went to check on the men in a house on Sylvy Way near Omega Drive looked in a
window, saw what appeared to be two bodies and called 911 about 2 p.m. Saturday,
according to the Medical Examiner’s Office.

Neighbors said they heard
several shots coming from the home Wednesday night. Authorities said a handgun
was found near the bodies.

The victims are reportedly Ardo Novarro, 55,
and his 22-year-old son, Noel. Neighbors said the father had been taking

antidepressants and appeared grief-stricken over the death of his wife earlier
in the year.

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ANTIDEPRESSANTS: MURDER/SUICIDE: FATHER KILLS YOUNG SON & SELF: CA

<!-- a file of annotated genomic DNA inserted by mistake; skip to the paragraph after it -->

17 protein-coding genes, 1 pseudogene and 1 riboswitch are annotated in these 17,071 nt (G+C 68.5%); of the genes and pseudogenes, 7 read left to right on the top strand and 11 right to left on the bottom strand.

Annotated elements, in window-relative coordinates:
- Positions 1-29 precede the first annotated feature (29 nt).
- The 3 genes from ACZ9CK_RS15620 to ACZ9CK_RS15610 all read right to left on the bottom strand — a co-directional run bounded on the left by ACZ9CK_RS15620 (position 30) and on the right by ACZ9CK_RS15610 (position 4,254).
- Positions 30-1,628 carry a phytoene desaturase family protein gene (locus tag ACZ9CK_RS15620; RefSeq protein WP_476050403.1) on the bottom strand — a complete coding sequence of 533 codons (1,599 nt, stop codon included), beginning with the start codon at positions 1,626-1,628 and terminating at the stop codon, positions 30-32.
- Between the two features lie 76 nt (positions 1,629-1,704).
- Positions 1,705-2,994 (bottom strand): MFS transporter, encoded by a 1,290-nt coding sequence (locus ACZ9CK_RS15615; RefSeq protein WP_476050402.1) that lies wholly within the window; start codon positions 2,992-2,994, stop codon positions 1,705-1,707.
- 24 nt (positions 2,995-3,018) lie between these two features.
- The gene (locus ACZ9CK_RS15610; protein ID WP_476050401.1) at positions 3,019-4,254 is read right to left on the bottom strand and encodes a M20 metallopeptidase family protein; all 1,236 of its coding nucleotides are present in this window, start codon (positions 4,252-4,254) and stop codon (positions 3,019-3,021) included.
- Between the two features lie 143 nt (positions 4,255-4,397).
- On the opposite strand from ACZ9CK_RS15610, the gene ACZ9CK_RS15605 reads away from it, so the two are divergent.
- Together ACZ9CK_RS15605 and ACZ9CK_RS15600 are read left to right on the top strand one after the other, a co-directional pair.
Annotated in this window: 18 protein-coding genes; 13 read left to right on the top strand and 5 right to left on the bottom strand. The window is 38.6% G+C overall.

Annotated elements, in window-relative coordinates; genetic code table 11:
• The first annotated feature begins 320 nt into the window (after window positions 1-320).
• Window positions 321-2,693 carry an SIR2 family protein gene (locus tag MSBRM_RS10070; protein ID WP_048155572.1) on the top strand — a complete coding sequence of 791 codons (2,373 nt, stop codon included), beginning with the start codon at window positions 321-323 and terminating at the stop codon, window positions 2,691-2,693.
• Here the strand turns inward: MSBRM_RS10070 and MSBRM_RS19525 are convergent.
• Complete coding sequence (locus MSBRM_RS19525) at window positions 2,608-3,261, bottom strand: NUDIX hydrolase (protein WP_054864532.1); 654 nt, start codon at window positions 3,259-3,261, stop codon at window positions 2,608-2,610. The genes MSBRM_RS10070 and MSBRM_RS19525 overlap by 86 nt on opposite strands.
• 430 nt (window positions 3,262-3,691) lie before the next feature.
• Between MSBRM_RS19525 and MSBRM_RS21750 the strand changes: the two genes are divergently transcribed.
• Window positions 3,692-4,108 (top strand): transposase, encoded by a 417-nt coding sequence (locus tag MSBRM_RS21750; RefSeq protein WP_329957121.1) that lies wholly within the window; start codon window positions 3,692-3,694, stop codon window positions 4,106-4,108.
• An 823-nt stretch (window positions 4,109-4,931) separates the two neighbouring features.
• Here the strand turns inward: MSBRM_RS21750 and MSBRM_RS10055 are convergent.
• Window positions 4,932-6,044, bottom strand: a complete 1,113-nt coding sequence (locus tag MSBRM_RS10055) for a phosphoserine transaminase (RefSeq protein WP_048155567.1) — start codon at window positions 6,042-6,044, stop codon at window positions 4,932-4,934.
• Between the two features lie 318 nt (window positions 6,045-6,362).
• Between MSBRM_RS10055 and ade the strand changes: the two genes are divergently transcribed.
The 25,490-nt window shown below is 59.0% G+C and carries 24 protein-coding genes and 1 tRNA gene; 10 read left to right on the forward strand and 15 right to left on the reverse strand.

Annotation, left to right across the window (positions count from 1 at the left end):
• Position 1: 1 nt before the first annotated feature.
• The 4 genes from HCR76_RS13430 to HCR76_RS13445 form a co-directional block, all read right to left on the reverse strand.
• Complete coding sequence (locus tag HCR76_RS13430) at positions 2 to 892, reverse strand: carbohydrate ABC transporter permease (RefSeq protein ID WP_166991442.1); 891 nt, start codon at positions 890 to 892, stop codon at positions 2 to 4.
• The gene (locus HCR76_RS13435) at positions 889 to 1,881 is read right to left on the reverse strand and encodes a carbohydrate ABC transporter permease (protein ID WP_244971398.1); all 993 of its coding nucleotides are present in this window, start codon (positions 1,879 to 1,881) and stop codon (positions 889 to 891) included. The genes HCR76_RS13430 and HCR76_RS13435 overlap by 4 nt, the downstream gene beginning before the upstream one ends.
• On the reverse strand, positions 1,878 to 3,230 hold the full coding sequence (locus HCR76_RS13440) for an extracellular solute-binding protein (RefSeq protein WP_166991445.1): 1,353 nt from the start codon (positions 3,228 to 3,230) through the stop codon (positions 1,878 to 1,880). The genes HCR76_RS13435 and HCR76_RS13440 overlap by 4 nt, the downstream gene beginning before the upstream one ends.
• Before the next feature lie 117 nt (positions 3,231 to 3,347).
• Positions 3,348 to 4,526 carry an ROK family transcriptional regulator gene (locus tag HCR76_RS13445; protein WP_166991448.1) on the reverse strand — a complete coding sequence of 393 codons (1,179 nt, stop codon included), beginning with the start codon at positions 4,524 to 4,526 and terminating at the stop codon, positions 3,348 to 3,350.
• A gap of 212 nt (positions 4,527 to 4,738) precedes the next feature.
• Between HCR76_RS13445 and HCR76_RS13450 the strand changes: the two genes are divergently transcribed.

Last paragraph reads:  “The victims are reportedly Ardo
Novarro, 55, and his 22-year-old son, Noel. Neighbors said the father had
been taking antidepressants a
nd appeared grief-stricken over the
death of his wife earlier in the year.”

http://www.760kfmb.com/Global/story.asp?S=11121686

Police investigating possible murdersuicide in Paradise
Hills

Posted: Sep 13, 2009 11:37 AM CDT Updated: Sep 13,
2009 12:01 PM CDT
[]

Autopsies are scheduled Saturday for a father and son believed to
have been killed in a murdersuicide in Paradise Hills.

A friend who
went to check on the men in a house on Sylvy Way near Omega Drive looked in a
window, saw what appeared to be two bodies and called 911 about 2 p.m. Saturday,
according to the Medical Examiner’s Office.

Neighbors said they heard
several shots coming from the home Wednesday night. Authorities said a handgun
was found near the bodies.

The victims are reportedly Ardo Novarro, 55,
and his 22-year-old son, Noel. Neighbors said the father had been taking

antidepressants and appeared grief-stricken over the death of his wife earlier